The pledges to cut down carbon emissions given by three-fourths of countries, including India, are insufficient to meet the ambitious goal of keeping global warming below 1.5 degree Celsius above pre-industrial levels by 2030, according to a new report released last week.
An analysis of the current commitments made by 184 countries to reduce emissions between 2020 and 2030 shows that 75 per cent of the climate pledges are partially or totally insufficient to contribute to reducing greenhouse gas (GHG) emissions by 50 per cent by 2030, said the report titled “The Truth Behind the Climate Pledges”, brought out by a non-profit organisation, The Universal Ecological Fund. The report was authored among others by Robert Watson, former Chair of the UN Intergovernmental Panel on Climate Change (IPCC) and James J McCarthy, former co-Chair of IPCC Working Group II, which assesses the vulnerability of socio-economic and natural systems to climate change.
India’s GHG emissions, the report said, increased by about 76 per cent between 2005 and 2017, and is expected to further increase till 2030 until 2030, even though New Delhi was well on its way to achieve the pledged 30-35 per cent reduction of the emissions intensity of its GDP by 2030 over the 2005 levels. By 2014, India has already reduced its emissions intensity by 21 per cent, it may even go beyond 30-35 per cent by 2030.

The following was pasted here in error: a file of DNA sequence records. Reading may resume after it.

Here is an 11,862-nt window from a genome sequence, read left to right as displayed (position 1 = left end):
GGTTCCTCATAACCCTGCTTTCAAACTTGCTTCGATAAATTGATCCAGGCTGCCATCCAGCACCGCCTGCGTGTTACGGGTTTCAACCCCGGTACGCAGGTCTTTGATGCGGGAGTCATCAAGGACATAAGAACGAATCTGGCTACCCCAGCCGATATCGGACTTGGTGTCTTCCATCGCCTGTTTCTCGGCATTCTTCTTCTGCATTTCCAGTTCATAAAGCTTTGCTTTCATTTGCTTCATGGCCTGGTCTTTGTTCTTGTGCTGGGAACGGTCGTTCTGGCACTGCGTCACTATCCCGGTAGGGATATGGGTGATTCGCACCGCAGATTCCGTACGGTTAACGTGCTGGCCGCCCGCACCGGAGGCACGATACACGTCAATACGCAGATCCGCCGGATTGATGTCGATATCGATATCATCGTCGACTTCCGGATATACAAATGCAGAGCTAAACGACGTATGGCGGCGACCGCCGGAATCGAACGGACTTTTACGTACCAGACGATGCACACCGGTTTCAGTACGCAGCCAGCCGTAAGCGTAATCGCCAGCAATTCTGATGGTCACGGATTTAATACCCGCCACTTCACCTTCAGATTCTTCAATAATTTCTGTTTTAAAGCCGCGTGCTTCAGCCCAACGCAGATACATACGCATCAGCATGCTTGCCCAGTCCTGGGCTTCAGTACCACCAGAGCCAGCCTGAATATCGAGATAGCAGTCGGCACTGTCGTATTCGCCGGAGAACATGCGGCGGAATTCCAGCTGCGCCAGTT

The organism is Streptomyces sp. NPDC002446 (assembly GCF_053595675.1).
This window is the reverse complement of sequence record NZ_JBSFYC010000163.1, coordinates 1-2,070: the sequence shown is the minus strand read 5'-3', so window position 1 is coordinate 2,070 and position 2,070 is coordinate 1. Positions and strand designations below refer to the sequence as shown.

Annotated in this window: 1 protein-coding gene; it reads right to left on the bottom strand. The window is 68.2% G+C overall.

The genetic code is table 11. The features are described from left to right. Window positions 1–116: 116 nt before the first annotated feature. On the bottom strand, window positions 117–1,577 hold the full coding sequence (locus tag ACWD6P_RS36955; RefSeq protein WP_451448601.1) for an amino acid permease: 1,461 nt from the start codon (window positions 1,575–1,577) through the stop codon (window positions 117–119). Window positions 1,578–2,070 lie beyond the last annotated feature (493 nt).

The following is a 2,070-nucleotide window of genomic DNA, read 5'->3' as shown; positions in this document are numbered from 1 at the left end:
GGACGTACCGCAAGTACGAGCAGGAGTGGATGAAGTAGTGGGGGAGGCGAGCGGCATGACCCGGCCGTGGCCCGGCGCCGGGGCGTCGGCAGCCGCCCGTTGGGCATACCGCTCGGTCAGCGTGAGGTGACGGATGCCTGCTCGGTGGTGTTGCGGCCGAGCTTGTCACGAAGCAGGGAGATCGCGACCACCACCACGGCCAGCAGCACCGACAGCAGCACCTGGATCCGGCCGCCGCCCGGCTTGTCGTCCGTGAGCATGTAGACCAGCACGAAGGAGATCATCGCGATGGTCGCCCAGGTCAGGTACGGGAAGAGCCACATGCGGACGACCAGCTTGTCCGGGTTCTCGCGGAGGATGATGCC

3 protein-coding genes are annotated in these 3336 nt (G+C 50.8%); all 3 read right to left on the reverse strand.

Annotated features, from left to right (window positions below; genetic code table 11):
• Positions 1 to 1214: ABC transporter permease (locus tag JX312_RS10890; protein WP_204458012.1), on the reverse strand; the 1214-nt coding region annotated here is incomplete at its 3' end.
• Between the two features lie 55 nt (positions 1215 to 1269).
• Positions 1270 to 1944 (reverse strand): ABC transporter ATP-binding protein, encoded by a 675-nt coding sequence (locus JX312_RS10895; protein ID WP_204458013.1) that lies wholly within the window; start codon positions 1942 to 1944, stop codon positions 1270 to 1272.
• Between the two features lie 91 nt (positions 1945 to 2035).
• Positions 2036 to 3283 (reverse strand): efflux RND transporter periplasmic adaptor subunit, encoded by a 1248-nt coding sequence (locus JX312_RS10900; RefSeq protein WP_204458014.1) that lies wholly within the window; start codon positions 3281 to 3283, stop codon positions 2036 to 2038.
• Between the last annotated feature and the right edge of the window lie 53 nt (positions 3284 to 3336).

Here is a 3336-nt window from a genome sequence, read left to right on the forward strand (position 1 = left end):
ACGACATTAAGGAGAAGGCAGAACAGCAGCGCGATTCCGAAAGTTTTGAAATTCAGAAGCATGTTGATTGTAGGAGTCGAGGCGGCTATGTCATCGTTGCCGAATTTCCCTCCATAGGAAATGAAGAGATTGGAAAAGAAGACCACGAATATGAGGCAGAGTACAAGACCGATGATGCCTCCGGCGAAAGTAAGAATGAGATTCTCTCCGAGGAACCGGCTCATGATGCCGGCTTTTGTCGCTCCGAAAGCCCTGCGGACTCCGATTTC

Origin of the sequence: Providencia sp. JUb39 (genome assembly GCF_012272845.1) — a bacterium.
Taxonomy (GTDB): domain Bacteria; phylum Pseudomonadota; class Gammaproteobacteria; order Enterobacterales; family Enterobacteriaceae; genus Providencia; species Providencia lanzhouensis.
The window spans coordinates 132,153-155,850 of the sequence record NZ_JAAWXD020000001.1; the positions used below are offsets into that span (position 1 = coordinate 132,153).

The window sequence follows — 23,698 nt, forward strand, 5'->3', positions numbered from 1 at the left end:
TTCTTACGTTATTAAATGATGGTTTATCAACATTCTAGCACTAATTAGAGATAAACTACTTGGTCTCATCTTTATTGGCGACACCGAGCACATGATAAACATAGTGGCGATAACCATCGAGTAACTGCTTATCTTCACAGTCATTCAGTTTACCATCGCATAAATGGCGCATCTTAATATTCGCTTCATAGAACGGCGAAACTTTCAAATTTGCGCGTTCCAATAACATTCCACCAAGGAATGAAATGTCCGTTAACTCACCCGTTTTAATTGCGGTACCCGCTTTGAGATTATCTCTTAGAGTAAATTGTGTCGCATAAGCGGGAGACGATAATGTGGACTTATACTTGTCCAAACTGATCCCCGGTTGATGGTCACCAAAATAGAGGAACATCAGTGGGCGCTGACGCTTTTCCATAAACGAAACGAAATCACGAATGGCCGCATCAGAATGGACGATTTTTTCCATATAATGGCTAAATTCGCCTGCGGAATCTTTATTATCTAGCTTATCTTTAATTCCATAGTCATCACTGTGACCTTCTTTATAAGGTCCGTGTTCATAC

But, the economic growth in India is pushing up its overall carbon dioxide emissions, which have more than doubled from 1.2 gigatonnes of CO2 (GtCO2) in 2005 to 2.6 GtCO2 in 2018. Its electricity generation capacity, in instance, increased three-fold since 2005, but 57 per cent of its electricity generation is still dependent on coal.
Besides, the report questions India’s ability to meet the promises made on creating an additional carbon sink of 2.5-3 GtCO2. India’s forest cover totals about 24 per cent of its geographical area. Since 2015, the annual increase of carbon stock has been 71.5 megatonnes of CO2. But to meet the target of creating an additional carbon sink of 2.5-3 GtCO2, the annual carbon sink increase between 2016-2030 should be between 167-200 megatonnes CO2. This would require the double the rate of forest cover expansion.
As a result, while India’s commitment to reduce its emissions intensity is indeed encouraging, it will not result in a decrease in GHG emissions below the current levels. Thus, India’s pledge was deemed insufficient to contribute to reducing global emissions by 50 per cent by 2030.